Moody Blues

November 13, 2012

Text by Regina Cole    Photography by Laura Moss

In a space that feels simultaneously romantic and subtle, sexy and serene, Tiffany Eastman demonstrates graceful solutions to at least two Herculean design challenges. In a northern climate, she created a decor based on blues and grays that is anything but cold. And she executed her plan within the rigid limitation caused by the elevator that opens to the living room of this 1930s brownstone apartment in a downtown Greenwich historic district. “The elevator measures eighty-four inches, so the sofa is eighty-three and a half inches long, and so is the big mirror in the living room,” the designer says. “You sacrifice,” she adds, noting that every project brings its unique constraints.

Sacrifice is not the word that comes to mind upon entering the 2,500-square-foot, three-bedroom condominium. Rather, the overwhelming impression is of calm, deeply self-aware feminine elegance. In fact, the sophisticated interior Eastman created is so perfectly on target it’s hard to believe that the last time she collaborated with this client, the end result looked very different (though no less striking).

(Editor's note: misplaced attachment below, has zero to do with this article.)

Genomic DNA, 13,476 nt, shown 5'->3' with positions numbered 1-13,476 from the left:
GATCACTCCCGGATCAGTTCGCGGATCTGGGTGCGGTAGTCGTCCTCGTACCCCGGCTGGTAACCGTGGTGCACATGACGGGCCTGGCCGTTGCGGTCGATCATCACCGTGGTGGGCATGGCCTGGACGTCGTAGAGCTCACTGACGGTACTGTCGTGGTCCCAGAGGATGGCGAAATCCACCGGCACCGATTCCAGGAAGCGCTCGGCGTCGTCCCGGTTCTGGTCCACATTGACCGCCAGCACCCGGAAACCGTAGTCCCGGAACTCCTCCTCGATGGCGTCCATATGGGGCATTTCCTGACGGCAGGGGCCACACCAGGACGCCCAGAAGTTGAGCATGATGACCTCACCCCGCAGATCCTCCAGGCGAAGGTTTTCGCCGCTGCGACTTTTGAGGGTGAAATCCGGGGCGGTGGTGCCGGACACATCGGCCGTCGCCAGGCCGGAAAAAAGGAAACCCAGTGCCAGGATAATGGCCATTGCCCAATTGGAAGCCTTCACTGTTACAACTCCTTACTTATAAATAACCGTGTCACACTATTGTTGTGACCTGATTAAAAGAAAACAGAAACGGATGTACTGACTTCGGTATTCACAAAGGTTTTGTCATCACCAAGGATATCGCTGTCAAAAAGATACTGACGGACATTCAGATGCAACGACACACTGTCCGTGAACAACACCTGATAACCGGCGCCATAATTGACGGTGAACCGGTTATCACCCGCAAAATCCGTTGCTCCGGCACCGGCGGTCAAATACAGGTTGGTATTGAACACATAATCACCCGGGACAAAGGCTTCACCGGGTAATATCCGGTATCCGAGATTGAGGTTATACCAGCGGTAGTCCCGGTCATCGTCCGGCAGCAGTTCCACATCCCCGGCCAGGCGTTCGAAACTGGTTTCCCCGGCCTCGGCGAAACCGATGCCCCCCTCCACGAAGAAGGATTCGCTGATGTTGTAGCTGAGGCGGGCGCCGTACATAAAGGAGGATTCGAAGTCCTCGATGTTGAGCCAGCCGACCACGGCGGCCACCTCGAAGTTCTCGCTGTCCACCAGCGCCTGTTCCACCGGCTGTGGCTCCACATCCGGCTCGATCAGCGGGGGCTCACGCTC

Back then, the Stamford interior designer worked with another firm. Just before Eastman went off on her own, the client came for help with a large, colonial-style center-entry house in the western part of the state. “Her life was different then,” Eastman recalls. “The big colonial reflected her lifestyle when she worked in the finance industry.”

Some two years later, the homeowner left her job on Wall Street and traded her big suburban house for an apartment closer to the city. Her new quarters called for a different look and feel altogether, but, says Eastman, “She reached out to me because she knew that she and I are on the same page aesthetically. She wanted a chic, more contemporary flair.”

In the client’s previous house, beige dominated the palette. For her new home, the designer says, “She told me she wanted a cool palette, and that she loved blue.”

Often topping the list of beloved colors, blue can bring a chill to rooms in our New England climate. “Blues don’t have to be cold,” Eastman explains. “It comes down to layering and the textures of all the fabrics. We used five different blues and grays in the living room, from the ice-blue sofa upholstery to the charcoal-gray carpet. Gold warms in curtain rods and accessories here, as well as in the bedroom, dining room and sunroom.”

The key, she continues, is in imbalance: “The composition should be slightly left of center, not equally balanced. Textures, tones, warmth and cold: the imbalance is where the magic happens.”